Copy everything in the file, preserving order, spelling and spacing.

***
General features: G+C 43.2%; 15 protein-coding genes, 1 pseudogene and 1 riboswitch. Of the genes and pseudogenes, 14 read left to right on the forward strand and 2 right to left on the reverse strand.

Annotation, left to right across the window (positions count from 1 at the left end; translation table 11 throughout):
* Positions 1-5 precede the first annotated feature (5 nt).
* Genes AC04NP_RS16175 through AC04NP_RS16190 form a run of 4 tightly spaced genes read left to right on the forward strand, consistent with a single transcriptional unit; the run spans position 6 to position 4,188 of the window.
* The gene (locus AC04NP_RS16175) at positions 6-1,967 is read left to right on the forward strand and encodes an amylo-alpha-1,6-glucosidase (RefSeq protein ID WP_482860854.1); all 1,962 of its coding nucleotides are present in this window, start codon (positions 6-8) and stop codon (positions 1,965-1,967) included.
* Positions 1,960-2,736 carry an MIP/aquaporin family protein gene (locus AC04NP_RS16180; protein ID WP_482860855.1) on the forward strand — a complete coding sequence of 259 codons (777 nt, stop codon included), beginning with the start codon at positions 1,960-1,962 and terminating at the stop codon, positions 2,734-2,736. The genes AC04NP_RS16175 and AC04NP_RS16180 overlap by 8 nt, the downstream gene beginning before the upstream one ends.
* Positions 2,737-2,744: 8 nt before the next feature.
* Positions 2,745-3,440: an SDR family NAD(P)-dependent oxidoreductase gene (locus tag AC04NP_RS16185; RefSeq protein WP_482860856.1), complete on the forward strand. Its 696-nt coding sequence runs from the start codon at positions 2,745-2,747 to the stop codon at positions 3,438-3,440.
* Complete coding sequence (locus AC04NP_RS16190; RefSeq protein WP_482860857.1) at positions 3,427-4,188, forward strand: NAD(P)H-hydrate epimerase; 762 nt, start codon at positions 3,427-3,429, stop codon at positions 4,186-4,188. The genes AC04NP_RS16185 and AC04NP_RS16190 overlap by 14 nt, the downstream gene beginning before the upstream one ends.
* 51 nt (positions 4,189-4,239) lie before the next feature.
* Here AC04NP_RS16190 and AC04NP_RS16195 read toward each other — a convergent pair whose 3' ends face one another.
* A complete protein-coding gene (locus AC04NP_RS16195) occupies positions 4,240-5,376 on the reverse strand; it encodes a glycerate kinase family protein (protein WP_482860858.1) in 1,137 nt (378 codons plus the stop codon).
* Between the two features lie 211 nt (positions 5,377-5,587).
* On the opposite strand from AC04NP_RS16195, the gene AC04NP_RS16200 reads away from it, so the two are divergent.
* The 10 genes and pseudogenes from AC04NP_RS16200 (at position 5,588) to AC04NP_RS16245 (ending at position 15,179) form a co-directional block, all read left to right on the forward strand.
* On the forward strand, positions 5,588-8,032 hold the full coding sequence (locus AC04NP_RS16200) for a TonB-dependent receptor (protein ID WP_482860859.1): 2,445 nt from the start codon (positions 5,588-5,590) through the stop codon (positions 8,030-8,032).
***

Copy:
General features: G+C 43.2%; 15 protein-coding genes, 1 pseudogene and 1 riboswitch. Of the genes and pseudogenes, 14 read left to right on the forward strand and 2 right to left on the reverse strand.

Annotation, left to right across the window (positions count from 1 at the left end; translation table 11 throughout):
* Positions 1-5 precede the first annotated feature (5 nt).
* Genes AC04NP_RS16175 through AC04NP_RS16190 form a run of 4 tightly spaced genes read left to right on the forward strand, consistent with a single transcriptional unit; the run spans position 6 to position 4,188 of the window.
* The gene (locus AC04NP_RS16175) at positions 6-1,967 is read left to right on the forward strand and encodes an amylo-alpha-1,6-glucosidase (RefSeq protein ID WP_482860854.1); all 1,962 of its coding nucleotides are present in this window, start codon (positions 6-8) and stop codon (positions 1,965-1,967) included.
* Positions 1,960-2,736 carry an MIP/aquaporin family protein gene (locus AC04NP_RS16180; protein ID WP_482860855.1) on the forward strand — a complete coding sequence of 259 codons (777 nt, stop codon included), beginning with the start codon at positions 1,960-1,962 and terminating at the stop codon, positions 2,734-2,736. The genes AC04NP_RS16175 and AC04NP_RS16180 overlap by 8 nt, the downstream gene beginning before the upstream one ends.
* Positions 2,737-2,744: 8 nt before the next feature.
* Positions 2,745-3,440: an SDR family NAD(P)-dependent oxidoreductase gene (locus tag AC04NP_RS16185; RefSeq protein WP_482860856.1), complete on the forward strand. Its 696-nt coding sequence runs from the start codon at positions 2,745-2,747 to the stop codon at positions 3,438-3,440.
* Complete coding sequence (locus AC04NP_RS16190; RefSeq protein WP_482860857.1) at positions 3,427-4,188, forward strand: NAD(P)H-hydrate epimerase; 762 nt, start codon at positions 3,427-3,429, stop codon at positions 4,186-4,188. The genes AC04NP_RS16185 and AC04NP_RS16190 overlap by 14 nt, the downstream gene beginning before the upstream one ends.
* 51 nt (positions 4,189-4,239) lie before the next feature.
* Here AC04NP_RS16190 and AC04NP_RS16195 read toward each other — a convergent pair whose 3' ends face one another.
* A complete protein-coding gene (locus AC04NP_RS16195) occupies positions 4,240-5,376 on the reverse strand; it encodes a glycerate kinase family protein (protein WP_482860858.1) in 1,137 nt (378 codons plus the stop codon).
* Between the two features lie 211 nt (positions 5,377-5,587).
* On the opposite strand from AC04NP_RS16195, the gene AC04NP_RS16200 reads away from it, so the two are divergent.
* The 10 genes and pseudogenes from AC04NP_RS16200 (at position 5,588) to AC04NP_RS16245 (ending at position 15,179) form a co-directional block, all read left to right on the forward strand.
* On the forward strand, positions 5,588-8,032 hold the full coding sequence (locus AC04NP_RS16200) for a TonB-dependent receptor (protein ID WP_482860859.1): 2,445 nt from the start codon (positions 5,588-5,590) through the stop codon (positions 8,030-8,032).